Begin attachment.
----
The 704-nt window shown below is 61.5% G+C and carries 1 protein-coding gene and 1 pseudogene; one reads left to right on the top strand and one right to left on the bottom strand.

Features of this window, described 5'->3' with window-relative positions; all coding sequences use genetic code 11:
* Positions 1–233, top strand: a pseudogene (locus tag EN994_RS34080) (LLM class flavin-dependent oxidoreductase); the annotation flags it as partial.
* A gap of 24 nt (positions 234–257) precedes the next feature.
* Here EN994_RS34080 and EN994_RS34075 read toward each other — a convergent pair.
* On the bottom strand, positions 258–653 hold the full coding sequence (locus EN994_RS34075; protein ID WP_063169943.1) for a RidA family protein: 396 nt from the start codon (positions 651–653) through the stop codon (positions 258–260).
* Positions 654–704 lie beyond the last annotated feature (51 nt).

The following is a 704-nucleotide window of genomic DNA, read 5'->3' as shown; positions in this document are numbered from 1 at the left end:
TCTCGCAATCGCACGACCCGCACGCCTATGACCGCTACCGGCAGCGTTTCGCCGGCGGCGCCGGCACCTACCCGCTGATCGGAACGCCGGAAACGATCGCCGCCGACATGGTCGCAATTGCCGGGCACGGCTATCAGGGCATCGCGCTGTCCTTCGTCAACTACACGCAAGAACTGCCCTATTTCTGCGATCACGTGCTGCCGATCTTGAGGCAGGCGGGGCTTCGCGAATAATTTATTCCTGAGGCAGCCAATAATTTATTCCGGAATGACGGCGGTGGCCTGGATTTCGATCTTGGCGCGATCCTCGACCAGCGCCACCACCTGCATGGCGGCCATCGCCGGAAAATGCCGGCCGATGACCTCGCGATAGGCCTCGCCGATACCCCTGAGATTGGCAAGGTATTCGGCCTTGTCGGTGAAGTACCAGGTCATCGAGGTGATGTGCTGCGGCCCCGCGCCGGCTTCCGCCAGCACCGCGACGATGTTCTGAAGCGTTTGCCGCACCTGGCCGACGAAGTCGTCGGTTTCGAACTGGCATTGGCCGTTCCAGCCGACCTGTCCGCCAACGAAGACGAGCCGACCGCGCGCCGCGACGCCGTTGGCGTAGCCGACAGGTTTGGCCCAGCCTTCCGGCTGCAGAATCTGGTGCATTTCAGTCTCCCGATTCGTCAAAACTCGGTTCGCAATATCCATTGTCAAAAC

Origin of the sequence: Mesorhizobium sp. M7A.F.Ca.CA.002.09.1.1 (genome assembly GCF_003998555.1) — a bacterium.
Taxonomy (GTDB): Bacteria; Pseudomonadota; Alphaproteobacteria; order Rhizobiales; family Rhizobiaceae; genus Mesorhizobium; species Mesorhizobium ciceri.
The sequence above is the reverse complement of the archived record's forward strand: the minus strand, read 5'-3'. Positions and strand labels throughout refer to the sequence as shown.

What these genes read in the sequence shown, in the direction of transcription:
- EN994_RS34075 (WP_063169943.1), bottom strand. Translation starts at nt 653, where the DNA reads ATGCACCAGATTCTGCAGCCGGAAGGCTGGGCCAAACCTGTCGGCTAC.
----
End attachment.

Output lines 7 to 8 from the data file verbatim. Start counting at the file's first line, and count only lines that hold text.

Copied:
* Positions 654–704 lie beyond the last annotated feature (51 nt).

The following is a 704-nucleotide window of genomic DNA, read 5'->3' as shown; positions in this document are numbered from 1 at the left end: